By Michael Connolly, WIR Contributor

Sometimes things that are so futuristic and modern rely on the simplest of materials. That’s why we want to tell you about the Solar Decathlon house designed and constructed by The University of Texas at Austin (UT) and The Technical University of Munich (TUM). They call it: NexusHaus.

The Solar Decathlon is an international competition hosted by the United States Department of Energy, where 20 college teams compete to design, build and operate solar-powered houses that are cost-effective, energy-efficient, and attractive.

The teams from Texas and Germany took a look at future energy, water, and food needs for Austin, TX. Students put their heads together to design a home that is affordable, green, and uses sustainable building materials such as Southern Yellow Pine.

More Lumber Means Less Energy

Michael Garrison, professor at the School of Architecture at UT told Wood. It’s Real, “The house is built using certified lumber originating from responsible and renewable logging practices and constructed using advanced optimum value framing (which means only the bare minimum of lumber will be used).”

“Wood requires less embodied energy to manufacture and has a smaller carbon footprint than other building methods. The embodied energy use in the production of the lumber in the NexusHaus design consumed 17% less energy to produce than if we had built the house using metal framing,” Garrison said, citing a Life Cycle Assessment developed by the Technical University of Munich.

Carbon Neutral Construction

“Wood absorbs CO2 and we are using the volume of wood contained in the house to sequester the CO2 generated in the manufacturing of other building materials contained in the house, so the house will be carbon neutral.” Garrison continued, “The sequestered CO2 remains in lumber through the life of the building. Each ton of timber used instead of other building materials (like steel) saves approximately a ton of carbon dioxide.”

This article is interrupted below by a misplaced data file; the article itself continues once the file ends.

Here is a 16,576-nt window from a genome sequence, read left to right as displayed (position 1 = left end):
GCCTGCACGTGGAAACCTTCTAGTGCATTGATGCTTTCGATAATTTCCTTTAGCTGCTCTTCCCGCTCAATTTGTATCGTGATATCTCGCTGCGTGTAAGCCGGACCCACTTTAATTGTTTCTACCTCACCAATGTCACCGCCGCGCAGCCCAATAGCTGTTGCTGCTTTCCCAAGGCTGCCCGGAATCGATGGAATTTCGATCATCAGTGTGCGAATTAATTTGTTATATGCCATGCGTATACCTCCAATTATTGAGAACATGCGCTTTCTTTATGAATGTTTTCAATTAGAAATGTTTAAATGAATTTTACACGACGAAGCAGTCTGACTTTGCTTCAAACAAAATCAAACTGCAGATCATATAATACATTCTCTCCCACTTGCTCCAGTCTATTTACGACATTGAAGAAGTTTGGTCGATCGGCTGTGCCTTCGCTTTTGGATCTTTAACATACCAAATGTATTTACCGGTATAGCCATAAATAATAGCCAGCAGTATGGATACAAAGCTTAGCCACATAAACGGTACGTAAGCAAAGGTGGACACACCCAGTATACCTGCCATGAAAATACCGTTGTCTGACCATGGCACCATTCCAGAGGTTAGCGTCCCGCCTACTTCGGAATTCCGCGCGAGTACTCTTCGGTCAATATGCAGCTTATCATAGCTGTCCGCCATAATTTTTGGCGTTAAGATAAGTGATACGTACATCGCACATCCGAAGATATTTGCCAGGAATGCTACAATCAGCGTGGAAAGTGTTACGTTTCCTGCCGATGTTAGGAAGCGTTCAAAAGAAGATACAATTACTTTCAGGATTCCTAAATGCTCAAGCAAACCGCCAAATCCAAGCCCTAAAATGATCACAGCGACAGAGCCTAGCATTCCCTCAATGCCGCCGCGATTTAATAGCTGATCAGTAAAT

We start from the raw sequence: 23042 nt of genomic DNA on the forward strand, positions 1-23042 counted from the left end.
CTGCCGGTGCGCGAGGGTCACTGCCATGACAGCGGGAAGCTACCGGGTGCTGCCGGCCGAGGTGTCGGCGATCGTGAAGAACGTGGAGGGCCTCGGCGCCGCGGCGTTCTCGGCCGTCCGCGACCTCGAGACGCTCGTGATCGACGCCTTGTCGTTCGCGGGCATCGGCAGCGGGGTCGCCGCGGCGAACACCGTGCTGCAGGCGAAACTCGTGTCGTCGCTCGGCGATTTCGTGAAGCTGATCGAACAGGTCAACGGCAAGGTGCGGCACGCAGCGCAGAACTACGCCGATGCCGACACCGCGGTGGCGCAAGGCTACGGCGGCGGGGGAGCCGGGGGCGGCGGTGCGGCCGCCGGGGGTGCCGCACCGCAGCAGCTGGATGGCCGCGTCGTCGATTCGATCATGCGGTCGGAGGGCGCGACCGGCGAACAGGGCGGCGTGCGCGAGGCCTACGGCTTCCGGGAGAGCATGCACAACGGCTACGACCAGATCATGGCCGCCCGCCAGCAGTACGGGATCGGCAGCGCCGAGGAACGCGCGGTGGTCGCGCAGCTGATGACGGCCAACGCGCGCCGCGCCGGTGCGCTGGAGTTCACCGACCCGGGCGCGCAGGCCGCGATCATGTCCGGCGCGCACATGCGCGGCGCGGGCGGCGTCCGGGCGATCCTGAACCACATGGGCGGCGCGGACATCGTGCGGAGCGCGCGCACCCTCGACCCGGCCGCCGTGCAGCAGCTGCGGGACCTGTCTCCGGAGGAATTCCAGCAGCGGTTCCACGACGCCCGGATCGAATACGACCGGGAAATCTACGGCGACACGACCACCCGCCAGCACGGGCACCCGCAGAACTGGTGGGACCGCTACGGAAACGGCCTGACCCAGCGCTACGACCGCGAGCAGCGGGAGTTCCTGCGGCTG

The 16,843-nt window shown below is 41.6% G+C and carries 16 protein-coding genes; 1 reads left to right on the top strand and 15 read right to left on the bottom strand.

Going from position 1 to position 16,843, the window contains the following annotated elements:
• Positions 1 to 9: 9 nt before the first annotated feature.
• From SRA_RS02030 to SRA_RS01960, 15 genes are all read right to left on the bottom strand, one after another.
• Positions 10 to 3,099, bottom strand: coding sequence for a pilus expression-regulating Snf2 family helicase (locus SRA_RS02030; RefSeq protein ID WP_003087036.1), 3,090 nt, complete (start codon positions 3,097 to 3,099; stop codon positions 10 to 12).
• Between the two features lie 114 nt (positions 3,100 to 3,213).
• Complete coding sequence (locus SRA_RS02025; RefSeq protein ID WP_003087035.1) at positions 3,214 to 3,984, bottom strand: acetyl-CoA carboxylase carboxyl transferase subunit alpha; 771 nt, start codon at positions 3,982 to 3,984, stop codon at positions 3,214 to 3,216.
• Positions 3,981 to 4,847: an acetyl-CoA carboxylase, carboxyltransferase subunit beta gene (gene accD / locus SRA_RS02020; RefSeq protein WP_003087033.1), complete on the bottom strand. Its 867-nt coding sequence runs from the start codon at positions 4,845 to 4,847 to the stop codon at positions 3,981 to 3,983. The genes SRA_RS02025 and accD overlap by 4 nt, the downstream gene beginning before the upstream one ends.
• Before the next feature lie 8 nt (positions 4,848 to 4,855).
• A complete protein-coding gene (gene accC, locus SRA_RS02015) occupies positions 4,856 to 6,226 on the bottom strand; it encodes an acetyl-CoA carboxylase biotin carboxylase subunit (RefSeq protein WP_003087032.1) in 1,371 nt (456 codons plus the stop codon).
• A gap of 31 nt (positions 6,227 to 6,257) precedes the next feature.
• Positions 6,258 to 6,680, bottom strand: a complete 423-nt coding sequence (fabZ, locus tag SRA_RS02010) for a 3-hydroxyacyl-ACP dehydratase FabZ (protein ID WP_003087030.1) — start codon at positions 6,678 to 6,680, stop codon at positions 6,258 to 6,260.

(Press the image above to see a slideshow of how students built the deck.)

Southern Yellow Pine will be used to frame both the deck and the house; the exterior of the house and deck surface will be finished in Cedar, said Garrison.

Modular Design for Efficiency

Nexushaus is a modular design, lending itself to easy transportation up and down highways. Each modular section is intended to serve the residents during different parts of the day. One part is will be used in the evening hours, the other for during the day. The two parts will be connected with a wooden deck, which promotes cross ventilation. The team has designed the house to use the benefits of natural energy, sunlight, during different seasons to reduce the need of electricity.

Electricity, Water, and Food

According to the team’s website, the single largest load on Austin’s electricity grid during peak summer hours is used for air conditioning. The Nexushaus will use Integrated Thermal Energy and Rainwater Storage to shift the load from peak hours to earlier hours in the day when the demand for energy is lower.

Students have incorporated designs to capture and store rainwater for drinking, cooking and other potable needs. The home will still have a water line connected to their public water utility but the demand on the utility is expected to drop 75 percent. Collected rainwater will be treated in the house, used for plumbing and used to cool the air temperature. After the water has been used in the house it will be used to irrigate plants around the house.

The water used in the Nexushaus will be recycled on the land, promoting healthy agricultural practices and easing the demand on grocery stores. Consequently, students forecast economic savings on grocery bills for the residents of the house.

The Nexushaus and the 19 other entries to the Solar Decathlon will open to the public free of charge October 8 to 11 and October 15 to 18 in Irvine California. Judging will be conducted afterward.

Images via The University of Texas/Technical University of Munich NexusHaus.